Tell us about someone – perhaps a distinguished leader – you’ve always admired.
Nelson Mandela. For his whole journey – his tenacity, resilience and political skills. That moment when in solitary confinement he had to decide the right time to meet F. W. de Klerk and change history, without the comfort of consensus with his team. His ability, through the truth and reconciliation committees, to heal a nation.
What divided your life into a “before” and “after”?
Meeting and marrying my husband. Losing my mother.
What do you do for fun?
The simple things in life. Escaping with my husband to our home in the country, with beautiful music floating through the house. Balm for the soul. A good book, good food, good wine and good company. I love cooking and using my hands to make and build things. I’m pretty good at DIY and fixing things. A complete antidote to the day job. I must have got that from my father.
If you were the universities minister for a day, what policy would you immediately introduce to the sector?
I would reduce the student loan interest rate from 6.1 per cent. Having worked at Hefce for a decade, I know how difficult the whole fees issue is, but 6.1 per cent while still at university just feels too much. And if I didn’t say this, my stepdaughter would disown me.
What saddens you?
People not reaching their full potential. Young people who are abused or who through circumstance never get to know what is possible for them. On a lighter note, the fact that I have very little self-control in the chocolate department!
What would you like to be remembered for?
As a woman of integrity, who loved and believed in people, who did her best to make a difference and was never a walkover.
Clare Mackie has been named deputy vice-chancellor of Birmingham City University, where she will take on responsi-bility for learning, teaching and the student experience. The pro vice-chancellor (teaching and learning) at the University of Sussex since 2010, Professor Mackie will join the Mid-lands institution in January 2018. A pharmacist by training, she has also been a pro vice-chancellor at the University of Kent. Philip Plowden, Birmingham City’s vice-chancellor, said that Professor Mackie had “an impressive track record as a strategic leader”. “Students must be our number one priority in all that we do, and learning and teaching sits at the heart of this,” he said. “Professor Mackie’s experience in achieving academic excellence will be vital as we take this ambitious and trans-formative university to the next level.”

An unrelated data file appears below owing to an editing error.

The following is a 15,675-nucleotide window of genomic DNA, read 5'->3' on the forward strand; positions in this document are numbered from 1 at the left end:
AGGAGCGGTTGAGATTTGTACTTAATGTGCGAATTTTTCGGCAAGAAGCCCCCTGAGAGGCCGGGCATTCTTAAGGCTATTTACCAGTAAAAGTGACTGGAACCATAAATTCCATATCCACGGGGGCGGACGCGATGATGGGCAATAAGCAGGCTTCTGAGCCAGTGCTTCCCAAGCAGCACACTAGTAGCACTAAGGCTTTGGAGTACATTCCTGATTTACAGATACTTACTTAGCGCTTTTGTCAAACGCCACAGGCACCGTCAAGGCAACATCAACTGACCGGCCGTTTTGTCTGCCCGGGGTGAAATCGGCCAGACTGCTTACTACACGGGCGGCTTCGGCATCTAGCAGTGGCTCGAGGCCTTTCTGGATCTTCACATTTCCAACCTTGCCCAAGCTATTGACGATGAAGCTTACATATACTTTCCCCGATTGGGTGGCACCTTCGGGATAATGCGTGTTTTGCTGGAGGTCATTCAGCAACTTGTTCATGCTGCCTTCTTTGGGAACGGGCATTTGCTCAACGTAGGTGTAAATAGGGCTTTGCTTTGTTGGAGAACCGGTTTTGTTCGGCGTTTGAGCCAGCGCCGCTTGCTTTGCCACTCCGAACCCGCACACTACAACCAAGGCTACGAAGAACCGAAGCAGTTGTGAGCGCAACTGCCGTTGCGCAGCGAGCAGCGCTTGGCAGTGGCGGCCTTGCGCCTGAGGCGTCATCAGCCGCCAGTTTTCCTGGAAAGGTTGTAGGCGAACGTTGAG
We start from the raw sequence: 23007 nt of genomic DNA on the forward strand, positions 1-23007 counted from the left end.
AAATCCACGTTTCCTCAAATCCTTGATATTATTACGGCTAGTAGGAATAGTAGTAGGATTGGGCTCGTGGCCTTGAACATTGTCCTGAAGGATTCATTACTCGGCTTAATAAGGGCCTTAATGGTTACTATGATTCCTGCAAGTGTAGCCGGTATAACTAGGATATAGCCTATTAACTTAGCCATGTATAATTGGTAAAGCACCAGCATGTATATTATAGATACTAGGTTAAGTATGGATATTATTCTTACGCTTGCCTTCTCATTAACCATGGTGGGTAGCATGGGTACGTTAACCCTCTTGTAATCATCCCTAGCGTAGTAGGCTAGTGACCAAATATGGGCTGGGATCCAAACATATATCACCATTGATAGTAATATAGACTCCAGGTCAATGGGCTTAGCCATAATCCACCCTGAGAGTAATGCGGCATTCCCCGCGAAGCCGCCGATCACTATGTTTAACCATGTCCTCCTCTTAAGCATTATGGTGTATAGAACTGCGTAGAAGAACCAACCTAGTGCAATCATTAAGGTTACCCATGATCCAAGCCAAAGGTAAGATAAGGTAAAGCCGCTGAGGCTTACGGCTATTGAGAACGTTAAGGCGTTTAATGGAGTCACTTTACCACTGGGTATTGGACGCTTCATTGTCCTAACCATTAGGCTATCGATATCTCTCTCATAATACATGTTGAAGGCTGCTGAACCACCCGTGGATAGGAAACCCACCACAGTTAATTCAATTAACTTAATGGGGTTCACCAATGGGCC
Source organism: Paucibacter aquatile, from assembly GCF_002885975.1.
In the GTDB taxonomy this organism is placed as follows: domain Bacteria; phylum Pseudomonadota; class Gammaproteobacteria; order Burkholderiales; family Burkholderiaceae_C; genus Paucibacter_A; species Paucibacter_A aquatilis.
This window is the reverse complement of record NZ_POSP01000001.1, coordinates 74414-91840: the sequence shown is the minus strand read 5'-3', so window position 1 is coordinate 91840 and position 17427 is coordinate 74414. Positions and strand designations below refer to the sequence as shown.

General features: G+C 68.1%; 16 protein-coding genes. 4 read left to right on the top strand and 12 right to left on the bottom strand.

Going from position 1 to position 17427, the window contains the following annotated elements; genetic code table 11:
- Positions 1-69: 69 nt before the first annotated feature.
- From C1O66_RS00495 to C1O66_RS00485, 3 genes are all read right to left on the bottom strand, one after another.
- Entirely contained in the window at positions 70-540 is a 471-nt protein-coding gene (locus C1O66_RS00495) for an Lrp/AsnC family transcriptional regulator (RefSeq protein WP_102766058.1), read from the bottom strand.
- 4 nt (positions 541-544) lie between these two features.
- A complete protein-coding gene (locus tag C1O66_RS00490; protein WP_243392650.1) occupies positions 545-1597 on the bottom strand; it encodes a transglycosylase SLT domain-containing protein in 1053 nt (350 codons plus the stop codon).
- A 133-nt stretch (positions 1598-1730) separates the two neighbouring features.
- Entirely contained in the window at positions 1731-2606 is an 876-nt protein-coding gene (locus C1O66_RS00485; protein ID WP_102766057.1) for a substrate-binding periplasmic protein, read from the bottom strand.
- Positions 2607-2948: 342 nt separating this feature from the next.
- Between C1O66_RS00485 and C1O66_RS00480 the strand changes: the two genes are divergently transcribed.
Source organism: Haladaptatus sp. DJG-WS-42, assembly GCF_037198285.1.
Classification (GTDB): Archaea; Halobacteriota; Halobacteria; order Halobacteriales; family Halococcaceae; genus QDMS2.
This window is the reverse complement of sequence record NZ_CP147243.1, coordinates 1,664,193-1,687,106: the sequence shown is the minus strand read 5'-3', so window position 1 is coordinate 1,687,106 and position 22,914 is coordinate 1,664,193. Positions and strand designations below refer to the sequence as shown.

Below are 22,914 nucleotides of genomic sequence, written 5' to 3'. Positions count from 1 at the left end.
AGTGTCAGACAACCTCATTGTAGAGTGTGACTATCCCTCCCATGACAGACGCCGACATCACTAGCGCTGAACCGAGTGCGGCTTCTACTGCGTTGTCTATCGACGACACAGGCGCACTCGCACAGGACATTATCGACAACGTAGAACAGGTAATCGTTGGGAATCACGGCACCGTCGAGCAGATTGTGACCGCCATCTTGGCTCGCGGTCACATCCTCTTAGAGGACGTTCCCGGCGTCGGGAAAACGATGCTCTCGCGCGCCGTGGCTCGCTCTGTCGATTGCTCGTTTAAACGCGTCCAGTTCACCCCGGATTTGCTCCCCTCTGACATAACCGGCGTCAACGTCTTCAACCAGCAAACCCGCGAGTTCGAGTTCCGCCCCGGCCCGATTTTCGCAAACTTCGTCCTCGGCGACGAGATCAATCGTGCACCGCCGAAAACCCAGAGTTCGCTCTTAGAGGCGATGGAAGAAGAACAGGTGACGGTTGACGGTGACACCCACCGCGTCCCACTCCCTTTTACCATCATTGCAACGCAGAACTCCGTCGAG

The Hong Kong University of Science and Technology has named Sabrina M. Y. Lin vice-president for institutional advance-ment. She will join on 1 Novem-ber from her post as a corpor-ate vice-president at Cisco Systems. The co-founder of two Silicon Valley start-ups, Dr Lin was named one of Forbes China’s Top 50 Business Women earlier this year. Tony Chan, HKUST’s president, welcomed the appoint-ment. “It is our honour to have an accomplished and homegrown female leader, who is passionate about education and a role model herself, dedicated to diversity, joining the senior leadership team.”
Doreen Lorenzo has been appointed assistant dean of the School of Design and Creative Technologies at the University of Texas at Austin. She will lead the new unit.
Peter Decherney has been named faculty director of the University of Pennsylvania’s Online Learning Initiative. He is currently professor of cinema studies and English at Penn.
Xi’an Jiaotong-Liverpool University has appointed David Goodman vice-president of academic affairs. He is currently head of the department of China studies.